Pitner v. Loya

Annotate this Case

350 P.2d 230 (1960)

67 N.M. 1

W.A. PITNER, Plaintiff-Appellant, v. Max LOYA, Defendant-Appellee.

No. 6471.

Supreme Court of New Mexico.

February 19, 1960.

Rehearing Denied March 29, 1960.

LaFel E. Oman, Edward E. Triviz, Las Cruces, for appellant.

E. Forrest Sanders, William W. Bivins, Las Cruces, for appellee.

TACKETT, District Judge.

This matter comes up on appeal by the appellant-plaintiff from the District Court of Dona Ana County in which the appellant-plaintiff, W.A. Pitner, filed an action against the appellee-defendant, Max Loya, claiming damages as a result of an automobile accident. The parties will be referred to as they appeared in the trial court.

It is alleged that the automobile accident occurred on February 27, 1957, at about 8:00 o'clock p.m., approximately fourteen miles south of Las Cruces, New Mexico, on the new or upper U.S. Highway 80-85. The plaintiff had been riding in a 1938 panel Ford vehicle owned and operated by John A. Romero. The vehicle was proceeding north, became disabled and stopped on the highway and Mr. Romero spent several minutes trying to start it, inspecting the motor, et cetera; that subsequently the plaintiff, Mr. Romero, and a 12-year old child, who was riding with them, were in the process of pushing the vehicle from the highway when the defendant, who was driving his 1948 Buick automobile, also proceeding in a northerly direction, collided with the plaintiff, who was at or near the right rear of the Ford vehicle. Evidence also given indicated that the left front and rear wheels of the panel truck were three feet from the center line.

The plaintiff filed a first amended complaint seeking judgment for personal injuries, medical, nursing, hospital, drug and other expenses incurred, on the theory that defendant was negligent in driving and operating his Buick automobile into *231 and against the plaintiff. The plaintiff also pleaded that the defendant had the last clear chance to avoid the accident and resulting injuries and damages to plaintiff. Thereafter certain motions were filed, which were disposed of by the trial court. The defendant filed an answer to the complaint in which he admitted that he was driving and operating a Buick automobile in a northerly direction upon U.S. Highway 80-85 south of Las Cruces, New Mexico. He denied generally the allegations of the complaint and pleaded contributory negligence on the part of the plaintiff, unavoidable accident and a joint-venture between plaintiff and John A. Romero, and further alleged that John A. Romero was negligent and his negligence proximately contributed to cause the plaintiff's injuries and damages.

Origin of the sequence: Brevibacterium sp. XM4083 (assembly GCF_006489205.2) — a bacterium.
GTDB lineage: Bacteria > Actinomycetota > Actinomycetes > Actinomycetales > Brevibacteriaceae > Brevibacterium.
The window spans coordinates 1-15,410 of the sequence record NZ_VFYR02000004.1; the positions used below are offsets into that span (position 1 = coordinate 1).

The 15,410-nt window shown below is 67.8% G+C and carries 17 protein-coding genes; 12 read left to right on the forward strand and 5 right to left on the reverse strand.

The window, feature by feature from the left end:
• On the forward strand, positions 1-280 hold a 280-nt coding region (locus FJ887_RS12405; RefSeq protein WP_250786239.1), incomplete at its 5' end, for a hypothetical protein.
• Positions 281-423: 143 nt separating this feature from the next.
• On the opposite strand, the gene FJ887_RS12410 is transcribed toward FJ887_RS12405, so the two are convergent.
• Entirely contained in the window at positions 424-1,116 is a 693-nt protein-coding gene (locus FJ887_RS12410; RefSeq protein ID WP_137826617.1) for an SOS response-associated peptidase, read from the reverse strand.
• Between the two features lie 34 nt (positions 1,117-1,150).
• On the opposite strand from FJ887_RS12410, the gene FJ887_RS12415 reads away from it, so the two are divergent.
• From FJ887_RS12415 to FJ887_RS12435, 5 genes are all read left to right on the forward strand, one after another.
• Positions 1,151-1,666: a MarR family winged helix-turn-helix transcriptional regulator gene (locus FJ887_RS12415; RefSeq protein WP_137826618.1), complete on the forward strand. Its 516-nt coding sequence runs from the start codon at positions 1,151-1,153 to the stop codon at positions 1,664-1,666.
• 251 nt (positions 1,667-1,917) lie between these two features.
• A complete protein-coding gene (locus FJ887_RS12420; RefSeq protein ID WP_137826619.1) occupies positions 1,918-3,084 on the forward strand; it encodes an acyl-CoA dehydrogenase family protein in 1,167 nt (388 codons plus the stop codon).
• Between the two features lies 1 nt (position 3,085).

The cause was tried before the court and jury at Las Cruces, New Mexico, on March 20, 1958, and the jury returned a verdict in favor of the defendant. The plaintiff moved the court to strike from the answer certain allegations as to illegal parking, crosswalks and traffic controls, unavoidable accident and joint venture. The court sustained the motion in part and ordered stricken the allegations as to crosswalks, parking and joint venture but overruled the motion to strike the defense of unavoidable accident.

It appeared on February 27, 1957, the plaintiff was 69 years of age, was residing with his daughter and son-in-law at Hill, New Mexico. He had no regular employment but worked around a wrecking yard operated by his son-in-law in Las Cruces, New Mexico. On this particular day he had gone from Las Cruces to El Paso in an International truck loaded with junk and driven by Carl Inman.

On the return trip from El Paso the International truck became disabled about eight miles north of Anthony. Carl Inman came into Las Cruces for help and Mr. John A. Romero, who was employed at the time at the wrecking yard took Mr. Inman back to the International truck in a 1938 panel Ford vehicle. The plaintiff and Mr. Inman's boy had remained with the International truck and were there when Mr. Inman and Mr. Romero returned in the Ford panel truck.